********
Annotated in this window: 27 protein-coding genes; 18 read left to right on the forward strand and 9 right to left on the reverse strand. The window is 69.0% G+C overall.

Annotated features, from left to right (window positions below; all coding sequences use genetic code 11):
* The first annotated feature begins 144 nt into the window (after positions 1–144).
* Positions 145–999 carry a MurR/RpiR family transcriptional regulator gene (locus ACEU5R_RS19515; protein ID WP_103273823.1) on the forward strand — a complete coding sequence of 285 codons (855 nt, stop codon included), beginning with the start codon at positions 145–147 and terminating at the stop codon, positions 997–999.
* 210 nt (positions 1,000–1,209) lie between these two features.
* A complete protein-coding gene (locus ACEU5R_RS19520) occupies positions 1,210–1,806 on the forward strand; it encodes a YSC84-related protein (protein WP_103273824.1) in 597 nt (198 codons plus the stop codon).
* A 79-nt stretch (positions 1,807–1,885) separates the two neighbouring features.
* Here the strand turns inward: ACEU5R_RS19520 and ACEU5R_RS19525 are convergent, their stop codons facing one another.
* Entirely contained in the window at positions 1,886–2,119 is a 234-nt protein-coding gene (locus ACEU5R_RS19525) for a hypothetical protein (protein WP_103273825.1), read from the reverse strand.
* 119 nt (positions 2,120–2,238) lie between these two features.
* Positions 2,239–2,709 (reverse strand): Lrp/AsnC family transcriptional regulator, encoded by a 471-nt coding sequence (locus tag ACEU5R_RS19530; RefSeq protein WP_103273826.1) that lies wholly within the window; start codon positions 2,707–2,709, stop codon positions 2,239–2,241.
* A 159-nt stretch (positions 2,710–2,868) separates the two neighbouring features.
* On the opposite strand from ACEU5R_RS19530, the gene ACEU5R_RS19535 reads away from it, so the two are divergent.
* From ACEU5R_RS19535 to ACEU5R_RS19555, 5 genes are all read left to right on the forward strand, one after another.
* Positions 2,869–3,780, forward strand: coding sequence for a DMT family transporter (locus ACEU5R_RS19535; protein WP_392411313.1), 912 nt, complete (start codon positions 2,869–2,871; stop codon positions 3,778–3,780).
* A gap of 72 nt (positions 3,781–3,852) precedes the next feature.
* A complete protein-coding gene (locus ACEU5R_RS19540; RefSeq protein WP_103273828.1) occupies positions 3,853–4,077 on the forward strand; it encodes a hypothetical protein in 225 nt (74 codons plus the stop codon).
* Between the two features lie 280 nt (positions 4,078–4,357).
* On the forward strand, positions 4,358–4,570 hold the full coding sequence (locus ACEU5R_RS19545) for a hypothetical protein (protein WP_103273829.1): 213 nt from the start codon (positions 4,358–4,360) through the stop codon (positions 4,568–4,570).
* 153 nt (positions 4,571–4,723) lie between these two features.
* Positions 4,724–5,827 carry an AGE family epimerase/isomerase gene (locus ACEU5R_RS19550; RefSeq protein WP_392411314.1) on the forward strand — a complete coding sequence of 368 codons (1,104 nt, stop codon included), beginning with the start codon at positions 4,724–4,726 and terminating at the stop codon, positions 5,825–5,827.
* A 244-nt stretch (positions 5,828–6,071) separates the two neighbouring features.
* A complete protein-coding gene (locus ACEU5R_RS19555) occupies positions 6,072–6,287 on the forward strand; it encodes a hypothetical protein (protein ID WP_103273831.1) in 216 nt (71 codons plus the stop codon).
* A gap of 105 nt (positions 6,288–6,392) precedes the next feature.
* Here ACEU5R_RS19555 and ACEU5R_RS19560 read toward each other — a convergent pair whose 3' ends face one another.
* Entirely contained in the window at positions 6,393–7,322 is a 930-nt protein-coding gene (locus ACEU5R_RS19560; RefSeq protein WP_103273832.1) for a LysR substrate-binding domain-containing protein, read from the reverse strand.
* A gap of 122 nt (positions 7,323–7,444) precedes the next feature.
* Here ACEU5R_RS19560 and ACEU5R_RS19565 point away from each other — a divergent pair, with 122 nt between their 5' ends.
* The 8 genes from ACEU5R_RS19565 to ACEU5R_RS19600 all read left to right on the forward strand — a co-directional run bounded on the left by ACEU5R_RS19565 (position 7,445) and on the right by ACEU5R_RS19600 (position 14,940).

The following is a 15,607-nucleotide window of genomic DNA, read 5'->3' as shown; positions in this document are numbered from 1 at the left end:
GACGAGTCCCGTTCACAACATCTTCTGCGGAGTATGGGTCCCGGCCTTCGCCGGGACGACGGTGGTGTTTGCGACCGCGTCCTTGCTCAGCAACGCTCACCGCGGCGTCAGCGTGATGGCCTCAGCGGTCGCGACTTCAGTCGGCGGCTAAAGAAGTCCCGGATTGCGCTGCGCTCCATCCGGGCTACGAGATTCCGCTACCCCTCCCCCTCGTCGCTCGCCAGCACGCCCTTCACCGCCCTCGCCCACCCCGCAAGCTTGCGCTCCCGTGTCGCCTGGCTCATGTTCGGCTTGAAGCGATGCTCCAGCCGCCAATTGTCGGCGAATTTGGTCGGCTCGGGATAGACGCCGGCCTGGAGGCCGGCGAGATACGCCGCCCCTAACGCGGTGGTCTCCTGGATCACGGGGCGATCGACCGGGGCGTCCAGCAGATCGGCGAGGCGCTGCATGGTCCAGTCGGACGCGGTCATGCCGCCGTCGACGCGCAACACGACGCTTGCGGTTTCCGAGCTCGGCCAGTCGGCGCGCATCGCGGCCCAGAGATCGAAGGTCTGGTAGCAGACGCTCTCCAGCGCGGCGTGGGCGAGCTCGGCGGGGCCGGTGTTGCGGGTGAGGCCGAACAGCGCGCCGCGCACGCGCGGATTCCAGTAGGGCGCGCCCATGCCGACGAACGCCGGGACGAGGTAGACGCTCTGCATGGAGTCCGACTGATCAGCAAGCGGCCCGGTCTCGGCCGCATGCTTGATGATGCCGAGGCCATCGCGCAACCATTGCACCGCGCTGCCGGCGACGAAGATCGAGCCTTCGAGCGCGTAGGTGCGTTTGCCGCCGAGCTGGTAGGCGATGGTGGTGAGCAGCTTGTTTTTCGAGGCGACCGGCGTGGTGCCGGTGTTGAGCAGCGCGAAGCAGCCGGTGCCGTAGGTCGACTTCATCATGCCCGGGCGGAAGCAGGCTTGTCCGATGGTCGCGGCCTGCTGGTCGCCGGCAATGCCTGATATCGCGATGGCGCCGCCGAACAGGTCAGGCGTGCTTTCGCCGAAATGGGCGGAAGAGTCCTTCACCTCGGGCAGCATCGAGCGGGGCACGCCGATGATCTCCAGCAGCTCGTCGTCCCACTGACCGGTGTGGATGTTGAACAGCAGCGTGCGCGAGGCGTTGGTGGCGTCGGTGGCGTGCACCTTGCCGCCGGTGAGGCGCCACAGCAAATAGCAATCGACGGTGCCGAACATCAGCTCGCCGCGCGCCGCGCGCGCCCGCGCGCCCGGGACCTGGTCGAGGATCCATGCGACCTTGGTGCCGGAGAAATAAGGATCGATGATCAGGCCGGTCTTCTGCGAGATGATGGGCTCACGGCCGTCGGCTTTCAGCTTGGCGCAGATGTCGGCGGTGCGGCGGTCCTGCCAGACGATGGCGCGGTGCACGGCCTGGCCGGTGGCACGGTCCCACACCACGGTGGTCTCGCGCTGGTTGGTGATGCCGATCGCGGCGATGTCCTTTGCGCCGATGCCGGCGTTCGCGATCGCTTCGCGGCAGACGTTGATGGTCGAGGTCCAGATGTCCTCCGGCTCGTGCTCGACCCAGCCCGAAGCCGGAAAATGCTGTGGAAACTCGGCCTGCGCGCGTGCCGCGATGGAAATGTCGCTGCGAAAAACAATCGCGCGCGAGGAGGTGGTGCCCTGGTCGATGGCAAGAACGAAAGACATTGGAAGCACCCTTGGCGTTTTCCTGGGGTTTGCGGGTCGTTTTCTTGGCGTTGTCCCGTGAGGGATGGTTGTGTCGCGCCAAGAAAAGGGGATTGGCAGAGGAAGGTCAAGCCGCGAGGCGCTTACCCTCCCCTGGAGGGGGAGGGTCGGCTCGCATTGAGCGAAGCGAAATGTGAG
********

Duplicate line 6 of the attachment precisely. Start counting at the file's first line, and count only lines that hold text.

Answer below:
* A complete protein-coding gene (locus ACEU5R_RS19520) occupies positions 1,210–1,806 on the forward strand; it encodes a YSC84-related protein (protein WP_103273824.1) in 597 nt (198 codons plus the stop codon).